Decisions made in an organization, like anywhere else, have consequences. However simple it may seem, businesses have real trouble making sound decisions or even contemplating the potential effects of certain choices (McConalogue 39). Recently, a company was caught between a rock and a hard place when it was accused of interfering with an election process of a certain country. As a result, the political party which felt aggrieved, and which seemed to have a more significant following opted to boycott the product of that company. The decision let to an acute decline in the companys income. Consequently, there was a need to lay off some workers. The top leadership of the company wanted to lay off the workers who belong to specific ethnic groups perceived to be loyal to the opposition leader. The administration did not involve other stakeholders in making the decision. If it had, there would be better resolutions that would not hurt anybody.
While collaborative decision making takes a long time, it creates great success when done in the right manner. In the case of that particular company, the management called a meeting with the stakeholders to discuss the situation and the way forward. Collaboration helped in the situation because with the significant number, the problem at hand was defined objectively and accurately. Earlier on, the management saw the case from one angle claiming that the political party was malicious in its attack on the company and that the boycott was not warranted. In the meeting, however, the problem was discerned from all angles including from the political partys perspective. At the start of the boycott, the management decided to rebrand the company products to somehow confuse customers allied to the opposition. This was a decision that was made hurriedly without discerning the situation objectively. After the meeting, particular potential solutions were brought to the fore. It was resolved that the company would come out clean on all the accusations and even seek a meeting with the top leadership of the political party. Until this point, collaboration had resulted in a more logical approach to the problem at hand.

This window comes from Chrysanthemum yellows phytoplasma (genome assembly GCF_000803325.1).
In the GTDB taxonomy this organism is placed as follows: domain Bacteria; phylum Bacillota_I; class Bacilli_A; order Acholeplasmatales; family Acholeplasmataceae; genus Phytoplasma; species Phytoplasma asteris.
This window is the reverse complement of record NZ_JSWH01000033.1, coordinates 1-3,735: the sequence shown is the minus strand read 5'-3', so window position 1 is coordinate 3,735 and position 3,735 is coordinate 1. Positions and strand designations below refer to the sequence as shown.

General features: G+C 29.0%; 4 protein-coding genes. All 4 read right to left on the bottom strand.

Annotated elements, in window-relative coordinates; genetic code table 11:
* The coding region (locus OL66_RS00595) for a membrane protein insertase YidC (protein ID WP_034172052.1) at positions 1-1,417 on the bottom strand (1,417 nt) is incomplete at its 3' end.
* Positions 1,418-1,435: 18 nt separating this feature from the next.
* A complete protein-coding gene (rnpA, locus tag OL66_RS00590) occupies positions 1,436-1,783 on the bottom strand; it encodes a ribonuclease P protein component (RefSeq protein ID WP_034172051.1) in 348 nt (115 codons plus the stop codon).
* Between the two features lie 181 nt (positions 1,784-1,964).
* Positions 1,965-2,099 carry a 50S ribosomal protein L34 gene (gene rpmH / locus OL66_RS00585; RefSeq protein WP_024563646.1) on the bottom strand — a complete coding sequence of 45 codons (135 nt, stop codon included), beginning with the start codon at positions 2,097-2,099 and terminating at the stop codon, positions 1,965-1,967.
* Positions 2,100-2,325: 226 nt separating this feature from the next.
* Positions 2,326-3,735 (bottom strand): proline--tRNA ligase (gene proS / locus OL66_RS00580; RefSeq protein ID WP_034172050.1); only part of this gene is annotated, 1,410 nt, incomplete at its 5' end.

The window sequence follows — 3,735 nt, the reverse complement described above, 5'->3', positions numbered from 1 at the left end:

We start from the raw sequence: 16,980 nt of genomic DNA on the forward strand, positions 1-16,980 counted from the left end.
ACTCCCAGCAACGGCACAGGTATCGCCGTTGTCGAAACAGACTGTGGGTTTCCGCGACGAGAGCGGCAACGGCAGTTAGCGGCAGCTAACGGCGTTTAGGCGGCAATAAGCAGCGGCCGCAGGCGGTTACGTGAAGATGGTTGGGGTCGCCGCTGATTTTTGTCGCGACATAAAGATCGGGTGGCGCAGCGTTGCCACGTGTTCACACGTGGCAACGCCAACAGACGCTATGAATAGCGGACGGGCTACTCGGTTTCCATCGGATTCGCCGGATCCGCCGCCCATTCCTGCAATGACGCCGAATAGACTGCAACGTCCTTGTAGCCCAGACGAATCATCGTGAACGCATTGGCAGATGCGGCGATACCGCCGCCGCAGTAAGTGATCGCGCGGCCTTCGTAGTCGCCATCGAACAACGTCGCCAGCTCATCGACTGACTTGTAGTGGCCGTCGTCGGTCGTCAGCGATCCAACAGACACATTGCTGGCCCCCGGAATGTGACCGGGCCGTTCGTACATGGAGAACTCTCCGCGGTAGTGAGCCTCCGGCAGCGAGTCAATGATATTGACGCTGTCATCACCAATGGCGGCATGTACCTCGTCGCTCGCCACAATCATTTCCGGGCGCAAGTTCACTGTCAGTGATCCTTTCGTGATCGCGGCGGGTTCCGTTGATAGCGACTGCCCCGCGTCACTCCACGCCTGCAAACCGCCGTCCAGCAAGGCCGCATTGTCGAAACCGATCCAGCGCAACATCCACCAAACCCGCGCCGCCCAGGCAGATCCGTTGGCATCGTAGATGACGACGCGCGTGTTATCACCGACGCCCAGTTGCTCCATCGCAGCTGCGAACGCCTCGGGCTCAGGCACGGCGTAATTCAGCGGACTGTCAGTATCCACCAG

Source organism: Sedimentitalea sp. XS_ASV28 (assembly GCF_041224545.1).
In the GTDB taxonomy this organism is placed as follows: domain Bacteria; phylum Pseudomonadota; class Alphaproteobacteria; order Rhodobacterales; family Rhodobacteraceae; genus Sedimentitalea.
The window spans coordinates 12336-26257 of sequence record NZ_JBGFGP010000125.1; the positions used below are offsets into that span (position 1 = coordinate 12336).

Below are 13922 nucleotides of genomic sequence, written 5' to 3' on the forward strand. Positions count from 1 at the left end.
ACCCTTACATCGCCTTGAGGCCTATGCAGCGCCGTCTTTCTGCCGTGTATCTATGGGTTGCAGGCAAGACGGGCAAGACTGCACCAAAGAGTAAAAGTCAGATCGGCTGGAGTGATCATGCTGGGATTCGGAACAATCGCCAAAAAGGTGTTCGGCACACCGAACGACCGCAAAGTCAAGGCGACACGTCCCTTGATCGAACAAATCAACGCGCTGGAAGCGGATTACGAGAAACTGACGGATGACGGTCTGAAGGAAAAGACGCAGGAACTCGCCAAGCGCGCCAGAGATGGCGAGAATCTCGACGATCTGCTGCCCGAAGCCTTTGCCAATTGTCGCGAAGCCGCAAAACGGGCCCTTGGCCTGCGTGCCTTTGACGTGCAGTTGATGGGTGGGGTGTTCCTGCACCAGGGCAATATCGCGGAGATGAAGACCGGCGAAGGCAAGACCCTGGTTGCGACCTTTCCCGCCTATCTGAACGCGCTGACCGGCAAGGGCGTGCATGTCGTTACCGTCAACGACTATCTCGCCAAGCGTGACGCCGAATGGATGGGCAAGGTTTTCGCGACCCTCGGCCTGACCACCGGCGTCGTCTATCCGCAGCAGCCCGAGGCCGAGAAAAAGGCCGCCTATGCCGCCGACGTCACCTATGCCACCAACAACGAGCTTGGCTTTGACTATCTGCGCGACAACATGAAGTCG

A team leader should consider as many aspects of a decision as they can if the success of decision making is anything to come by. In an organization, there is usually a group that would agree with anything that the team leader brings up (Curran 64). This is where a team leader needs to be careful. Bringing individuals with varied information and perspectives is critical in balancing out biases. Challenging the team to come up with multiple sound alternatives is a good idea too. After the team has made the decision, the leader should evaluate it for feasibility, desirability, and acceptability to know the best alternative to the options. Also, it may be prudent to seek another opinion from another party regarding the decision made. Understanding the risk that a decision brings in an organization is very important (Dworking and Rodger 17). After comprehensively grasping the relevant information and potential risks, a manager can then pick a decision or a combination of alternatives provided by the group then executing it in the most effective manner.
McConalogue, Tom. Making an Effective Manger, management decision 26.3(2014): 32-35.
Curran, Mary T. Effective Decision Making, AORN journal 10.4 (2012): 153.
Dworking, Rodger B. Limits. Bloomington, Ind,: Indiana University Press, 2016.
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